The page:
(Or press escape)
Group counselling, or group therapy as it is sometimes called, is a form of therapy where a small group of clients meet regularly to talk, interact and discuss problems with each other. It provides beneficial advantages, where people can share experiences and contributions from other members in the group are considered valuable, since all the group share similar experiences. A group therapist, there are usually two, provides an anchor point in the group to allow members to share openly and safely.
Group counselling is no different to 1-2-1 counselling, confidentiality and respect for all form part of the same clinical, ethical and professional boundaries.
One of the main principles behind group counselling is the idea that dealing with specific issues may cause isolation and a feeling that one is alone in facing one’s problems
Group counselling attempts to counteract this isolation by assembling people with similar issues to enforce that each individual’s issues are not singular to one person. Additionally, knowing other people with similar troubles can be comforting to each individual, who may not have access in their family or friends to people with the same issues.
Group counselling can be highly organised, with people doing specific activities together and then sharing the results. Or it can be more freeform, where people share current issues related to the group’s purpose. For example, one person’s verbal contributions to a group may be discussed, validated and provoke problem solving by other members of the group. This interaction is then primarily led by the group therapist/s.
Studies have shown that both group and individual psychotherapy benefit about 85% of the clients that participate in them. Optimally, clients gain a better understanding of themselves, and perhaps a stronger set of interpersonal and coping skills through the Group Counselling process. Some clients may continue therapy after group sessions end, either individually or in another group setting.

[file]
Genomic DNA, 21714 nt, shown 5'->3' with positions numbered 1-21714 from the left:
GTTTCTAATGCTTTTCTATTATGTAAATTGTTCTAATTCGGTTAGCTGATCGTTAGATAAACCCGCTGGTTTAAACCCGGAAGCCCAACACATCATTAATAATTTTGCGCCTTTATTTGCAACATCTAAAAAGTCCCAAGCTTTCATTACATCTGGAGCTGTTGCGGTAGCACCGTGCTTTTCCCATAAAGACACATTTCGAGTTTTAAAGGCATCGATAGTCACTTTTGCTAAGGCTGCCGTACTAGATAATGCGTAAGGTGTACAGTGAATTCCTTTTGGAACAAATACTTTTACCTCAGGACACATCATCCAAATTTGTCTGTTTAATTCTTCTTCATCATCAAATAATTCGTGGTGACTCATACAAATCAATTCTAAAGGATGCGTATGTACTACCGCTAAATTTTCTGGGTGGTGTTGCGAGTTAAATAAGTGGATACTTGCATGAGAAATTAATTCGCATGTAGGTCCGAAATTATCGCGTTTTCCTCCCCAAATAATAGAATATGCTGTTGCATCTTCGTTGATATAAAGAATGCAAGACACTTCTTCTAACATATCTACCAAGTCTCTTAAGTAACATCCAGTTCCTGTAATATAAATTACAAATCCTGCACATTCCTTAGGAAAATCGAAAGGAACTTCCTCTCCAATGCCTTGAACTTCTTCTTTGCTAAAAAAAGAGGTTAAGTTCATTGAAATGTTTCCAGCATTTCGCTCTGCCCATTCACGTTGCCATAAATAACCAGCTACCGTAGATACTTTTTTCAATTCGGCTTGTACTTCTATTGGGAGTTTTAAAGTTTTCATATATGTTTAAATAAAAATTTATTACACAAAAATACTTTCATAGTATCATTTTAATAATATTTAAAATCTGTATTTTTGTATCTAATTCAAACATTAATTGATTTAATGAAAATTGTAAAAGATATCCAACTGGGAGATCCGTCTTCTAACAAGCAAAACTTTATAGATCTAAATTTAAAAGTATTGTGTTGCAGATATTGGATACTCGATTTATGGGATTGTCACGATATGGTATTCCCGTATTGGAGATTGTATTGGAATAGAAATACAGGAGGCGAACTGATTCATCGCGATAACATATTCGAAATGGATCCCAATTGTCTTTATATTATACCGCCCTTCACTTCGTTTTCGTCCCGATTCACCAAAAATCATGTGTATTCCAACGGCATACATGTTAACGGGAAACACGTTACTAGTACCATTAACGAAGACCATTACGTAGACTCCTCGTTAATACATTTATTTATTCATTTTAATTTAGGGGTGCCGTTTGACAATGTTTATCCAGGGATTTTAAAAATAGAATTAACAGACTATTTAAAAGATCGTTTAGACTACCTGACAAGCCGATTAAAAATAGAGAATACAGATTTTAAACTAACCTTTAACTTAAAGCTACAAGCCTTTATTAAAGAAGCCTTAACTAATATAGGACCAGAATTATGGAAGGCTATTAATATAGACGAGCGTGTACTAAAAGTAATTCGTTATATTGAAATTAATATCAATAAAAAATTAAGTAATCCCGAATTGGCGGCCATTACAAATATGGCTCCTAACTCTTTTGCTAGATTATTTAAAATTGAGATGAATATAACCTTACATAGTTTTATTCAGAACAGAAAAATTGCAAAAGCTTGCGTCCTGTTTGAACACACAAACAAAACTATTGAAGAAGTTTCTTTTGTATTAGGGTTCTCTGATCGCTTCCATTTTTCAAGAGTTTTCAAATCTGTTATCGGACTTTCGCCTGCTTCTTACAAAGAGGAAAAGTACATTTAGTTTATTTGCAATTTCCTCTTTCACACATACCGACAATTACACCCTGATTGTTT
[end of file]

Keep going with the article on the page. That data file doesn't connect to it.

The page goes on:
Group counselling can offer a unique environment in which to learn about and experience both self and others.
We all live in groups for much of our lives and working together with others can provide valuable insights into characteristic patterns of thinking and relating in a group setting.
The group experience gives individuals an opportunity to explore their issues in more depth, in a setting which closely resembles work, study, social and family groupings.
A professionally trained counsellor acts as ‘the facilitator’, helping the group, and individual members to learn, and find a solution or reach a consensus, without imposing or dictating an outcome. The facilitator works to empower individual members of the group to learn for themselves, or find their own answers to problems without control or manipulation.
Some clients may not be able to tolerate agressive or hostile comments from group members, clients who have trouble communicating in group situations may be at risk of dropping out of group counseling. If no one comments on their silence, or makes an attempt to interact with them, they may begin to feel even more isolated and alone instead of identifying with the group. Therefore, the facilitator usually attempts to encourage silent members to participate early on in treatment.
The Clinical Services Manager and Group Therapist/s will discuss the suitability of clients for group work following initial assessments.
A ‘Group Counselling Contract’ is agreed by all members of the group which includes:
The end of long-term group counselling may cause feelings of grief, loss, abandonment, anger, or rejection in some members. The group therapist will attempt to foster a sense of closure by encouraging members to explore their feelings and use newly acquired coping techniques to deal with them. Working through this termination phase of group counselling is an important part of the treatment process. For further information on the group therapy process at Crisis Point, take a look at the group counselling FAQs page.